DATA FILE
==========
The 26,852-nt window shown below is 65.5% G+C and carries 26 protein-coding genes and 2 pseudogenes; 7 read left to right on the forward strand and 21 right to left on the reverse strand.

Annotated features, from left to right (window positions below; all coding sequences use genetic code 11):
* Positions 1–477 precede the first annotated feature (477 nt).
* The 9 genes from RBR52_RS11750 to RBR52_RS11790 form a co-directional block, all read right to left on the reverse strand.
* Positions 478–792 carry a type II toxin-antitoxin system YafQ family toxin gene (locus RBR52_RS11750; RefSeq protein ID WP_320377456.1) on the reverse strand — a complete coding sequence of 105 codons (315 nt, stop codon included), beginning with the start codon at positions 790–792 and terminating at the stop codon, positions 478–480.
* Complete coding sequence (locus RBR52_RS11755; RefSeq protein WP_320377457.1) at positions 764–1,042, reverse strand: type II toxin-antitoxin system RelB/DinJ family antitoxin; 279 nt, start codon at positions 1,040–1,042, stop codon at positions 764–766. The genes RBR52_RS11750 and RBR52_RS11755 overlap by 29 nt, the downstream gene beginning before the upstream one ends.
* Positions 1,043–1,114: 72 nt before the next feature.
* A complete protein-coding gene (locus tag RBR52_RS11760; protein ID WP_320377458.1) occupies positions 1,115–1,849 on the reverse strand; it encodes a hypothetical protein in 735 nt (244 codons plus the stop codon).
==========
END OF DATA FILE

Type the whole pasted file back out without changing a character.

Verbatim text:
The 26,852-nt window shown below is 65.5% G+C and carries 26 protein-coding genes and 2 pseudogenes; 7 read left to right on the forward strand and 21 right to left on the reverse strand.

Annotated features, from left to right (window positions below; all coding sequences use genetic code 11):
* Positions 1–477 precede the first annotated feature (477 nt).
* The 9 genes from RBR52_RS11750 to RBR52_RS11790 form a co-directional block, all read right to left on the reverse strand.
* Positions 478–792 carry a type II toxin-antitoxin system YafQ family toxin gene (locus RBR52_RS11750; RefSeq protein ID WP_320377456.1) on the reverse strand — a complete coding sequence of 105 codons (315 nt, stop codon included), beginning with the start codon at positions 790–792 and terminating at the stop codon, positions 478–480.
* Complete coding sequence (locus RBR52_RS11755; RefSeq protein WP_320377457.1) at positions 764–1,042, reverse strand: type II toxin-antitoxin system RelB/DinJ family antitoxin; 279 nt, start codon at positions 1,040–1,042, stop codon at positions 764–766. The genes RBR52_RS11750 and RBR52_RS11755 overlap by 29 nt, the downstream gene beginning before the upstream one ends.
* Positions 1,043–1,114: 72 nt before the next feature.
* A complete protein-coding gene (locus tag RBR52_RS11760; protein ID WP_320377458.1) occupies positions 1,115–1,849 on the reverse strand; it encodes a hypothetical protein in 735 nt (244 codons plus the stop codon).